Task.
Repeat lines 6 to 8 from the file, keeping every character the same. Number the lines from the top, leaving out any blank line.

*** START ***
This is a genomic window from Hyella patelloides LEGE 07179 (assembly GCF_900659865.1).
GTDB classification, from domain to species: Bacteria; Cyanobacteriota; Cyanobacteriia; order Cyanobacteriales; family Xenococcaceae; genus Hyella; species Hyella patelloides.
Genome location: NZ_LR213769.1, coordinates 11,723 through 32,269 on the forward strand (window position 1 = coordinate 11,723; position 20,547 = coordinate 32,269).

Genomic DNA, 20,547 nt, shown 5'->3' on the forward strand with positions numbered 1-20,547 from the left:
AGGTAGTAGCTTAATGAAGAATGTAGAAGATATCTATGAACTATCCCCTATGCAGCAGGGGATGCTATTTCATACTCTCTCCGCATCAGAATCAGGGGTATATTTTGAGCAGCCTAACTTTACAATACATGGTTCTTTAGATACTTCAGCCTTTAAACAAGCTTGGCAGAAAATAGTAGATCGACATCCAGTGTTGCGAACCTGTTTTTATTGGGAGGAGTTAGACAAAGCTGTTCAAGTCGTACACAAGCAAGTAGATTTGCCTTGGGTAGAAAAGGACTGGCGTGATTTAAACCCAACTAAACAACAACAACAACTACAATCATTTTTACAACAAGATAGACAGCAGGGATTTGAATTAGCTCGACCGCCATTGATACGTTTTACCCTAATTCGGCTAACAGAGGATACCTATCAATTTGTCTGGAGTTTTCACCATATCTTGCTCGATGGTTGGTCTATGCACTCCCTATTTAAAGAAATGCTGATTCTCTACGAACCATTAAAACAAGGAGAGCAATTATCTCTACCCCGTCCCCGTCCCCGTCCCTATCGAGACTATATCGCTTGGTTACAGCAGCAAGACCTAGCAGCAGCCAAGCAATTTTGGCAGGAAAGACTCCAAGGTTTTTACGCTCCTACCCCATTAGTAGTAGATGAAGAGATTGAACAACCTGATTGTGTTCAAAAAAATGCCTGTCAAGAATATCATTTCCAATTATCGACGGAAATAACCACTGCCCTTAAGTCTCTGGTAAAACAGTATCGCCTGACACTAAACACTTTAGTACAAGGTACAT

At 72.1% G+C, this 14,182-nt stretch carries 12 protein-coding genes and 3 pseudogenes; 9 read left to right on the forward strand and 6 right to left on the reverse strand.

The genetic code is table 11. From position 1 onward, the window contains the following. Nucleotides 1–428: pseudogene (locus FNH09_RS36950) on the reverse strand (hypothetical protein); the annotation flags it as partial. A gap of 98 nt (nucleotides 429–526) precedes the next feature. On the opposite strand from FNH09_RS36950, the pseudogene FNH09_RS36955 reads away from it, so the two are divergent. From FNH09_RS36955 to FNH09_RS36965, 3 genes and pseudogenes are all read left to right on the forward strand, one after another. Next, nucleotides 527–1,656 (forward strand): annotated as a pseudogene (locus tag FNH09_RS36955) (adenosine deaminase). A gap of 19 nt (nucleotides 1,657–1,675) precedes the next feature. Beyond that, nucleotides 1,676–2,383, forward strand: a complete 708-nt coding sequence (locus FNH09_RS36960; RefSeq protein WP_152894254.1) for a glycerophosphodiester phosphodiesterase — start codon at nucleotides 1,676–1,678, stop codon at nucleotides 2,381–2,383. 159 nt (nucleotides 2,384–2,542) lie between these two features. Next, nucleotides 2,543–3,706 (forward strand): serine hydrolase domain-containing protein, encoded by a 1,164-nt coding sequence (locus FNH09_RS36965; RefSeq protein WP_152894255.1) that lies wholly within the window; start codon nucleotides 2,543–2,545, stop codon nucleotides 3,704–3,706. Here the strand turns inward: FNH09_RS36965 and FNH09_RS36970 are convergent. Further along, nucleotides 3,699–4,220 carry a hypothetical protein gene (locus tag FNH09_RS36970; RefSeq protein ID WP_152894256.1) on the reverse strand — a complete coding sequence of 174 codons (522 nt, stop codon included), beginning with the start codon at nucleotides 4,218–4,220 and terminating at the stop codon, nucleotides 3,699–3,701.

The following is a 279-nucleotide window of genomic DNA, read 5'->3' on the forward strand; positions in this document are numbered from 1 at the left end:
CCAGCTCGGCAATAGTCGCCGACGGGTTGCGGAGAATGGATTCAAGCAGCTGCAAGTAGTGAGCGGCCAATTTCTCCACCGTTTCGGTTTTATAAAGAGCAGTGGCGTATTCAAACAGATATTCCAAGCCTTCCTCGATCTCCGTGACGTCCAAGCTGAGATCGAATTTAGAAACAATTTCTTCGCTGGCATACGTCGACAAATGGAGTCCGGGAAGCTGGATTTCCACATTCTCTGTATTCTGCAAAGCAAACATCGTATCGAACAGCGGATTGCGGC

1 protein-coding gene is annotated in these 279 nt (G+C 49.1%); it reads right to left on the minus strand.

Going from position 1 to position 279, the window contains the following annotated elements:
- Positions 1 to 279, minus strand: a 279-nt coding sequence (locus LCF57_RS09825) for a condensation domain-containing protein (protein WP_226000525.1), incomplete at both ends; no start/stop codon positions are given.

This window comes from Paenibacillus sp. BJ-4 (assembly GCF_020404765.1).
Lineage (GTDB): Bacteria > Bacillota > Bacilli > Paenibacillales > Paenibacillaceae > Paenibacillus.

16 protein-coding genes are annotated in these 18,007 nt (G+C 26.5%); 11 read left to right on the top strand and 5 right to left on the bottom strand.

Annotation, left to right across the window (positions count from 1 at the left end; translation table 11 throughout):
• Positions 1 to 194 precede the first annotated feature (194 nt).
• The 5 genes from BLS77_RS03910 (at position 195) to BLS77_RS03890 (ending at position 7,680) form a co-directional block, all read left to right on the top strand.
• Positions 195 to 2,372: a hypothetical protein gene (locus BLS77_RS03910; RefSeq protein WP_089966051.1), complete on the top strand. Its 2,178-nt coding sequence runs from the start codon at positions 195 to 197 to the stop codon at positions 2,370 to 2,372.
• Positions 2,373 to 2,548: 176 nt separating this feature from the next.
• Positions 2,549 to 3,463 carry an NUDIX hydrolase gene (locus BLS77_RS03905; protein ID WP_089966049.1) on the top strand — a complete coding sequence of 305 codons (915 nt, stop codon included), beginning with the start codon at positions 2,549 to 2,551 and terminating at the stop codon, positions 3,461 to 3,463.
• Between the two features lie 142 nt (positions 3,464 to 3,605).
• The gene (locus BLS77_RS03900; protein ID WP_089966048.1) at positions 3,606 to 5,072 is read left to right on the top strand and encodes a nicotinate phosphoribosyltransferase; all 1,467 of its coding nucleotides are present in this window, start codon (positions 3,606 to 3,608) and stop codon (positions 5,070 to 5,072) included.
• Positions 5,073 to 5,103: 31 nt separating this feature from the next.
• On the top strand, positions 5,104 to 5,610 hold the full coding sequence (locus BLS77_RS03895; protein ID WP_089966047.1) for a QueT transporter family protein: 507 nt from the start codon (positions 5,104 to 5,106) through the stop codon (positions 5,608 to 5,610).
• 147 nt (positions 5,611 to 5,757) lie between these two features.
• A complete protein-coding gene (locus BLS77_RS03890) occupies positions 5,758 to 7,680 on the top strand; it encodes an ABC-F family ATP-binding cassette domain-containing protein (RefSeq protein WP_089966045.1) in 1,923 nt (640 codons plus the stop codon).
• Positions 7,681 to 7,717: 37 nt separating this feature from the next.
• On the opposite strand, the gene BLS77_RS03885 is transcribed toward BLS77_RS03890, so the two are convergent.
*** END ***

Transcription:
At 72.1% G+C, this 14,182-nt stretch carries 12 protein-coding genes and 3 pseudogenes; 9 read left to right on the forward strand and 6 right to left on the reverse strand.

The genetic code is table 11. From position 1 onward, the window contains the following. Nucleotides 1–428: pseudogene (locus FNH09_RS36950) on the reverse strand (hypothetical protein); the annotation flags it as partial. A gap of 98 nt (nucleotides 429–526) precedes the next feature. On the opposite strand from FNH09_RS36950, the pseudogene FNH09_RS36955 reads away from it, so the two are divergent. From FNH09_RS36955 to FNH09_RS36965, 3 genes and pseudogenes are all read left to right on the forward strand, one after another. Next, nucleotides 527–1,656 (forward strand): annotated as a pseudogene (locus tag FNH09_RS36955) (adenosine deaminase). A gap of 19 nt (nucleotides 1,657–1,675) precedes the next feature. Beyond that, nucleotides 1,676–2,383, forward strand: a complete 708-nt coding sequence (locus FNH09_RS36960; RefSeq protein WP_152894254.1) for a glycerophosphodiester phosphodiesterase — start codon at nucleotides 1,676–1,678, stop codon at nucleotides 2,381–2,383. 159 nt (nucleotides 2,384–2,542) lie between these two features. Next, nucleotides 2,543–3,706 (forward strand): serine hydrolase domain-containing protein, encoded by a 1,164-nt coding sequence (locus FNH09_RS36965; RefSeq protein WP_152894255.1) that lies wholly within the window; start codon nucleotides 2,543–2,545, stop codon nucleotides 3,704–3,706. Here the strand turns inward: FNH09_RS36965 and FNH09_RS36970 are convergent. Further along, nucleotides 3,699–4,220 carry a hypothetical protein gene (locus tag FNH09_RS36970; RefSeq protein ID WP_152894256.1) on the reverse strand — a complete coding sequence of 174 codons (522 nt, stop codon included), beginning with the start codon at nucleotides 4,218–4,220 and terminating at the stop codon, nucleotides 3,699–3,701.

The following is a 279-nucleotide window of genomic DNA, read 5'->3' on the forward strand; positions in this document are numbered from 1 at the left end: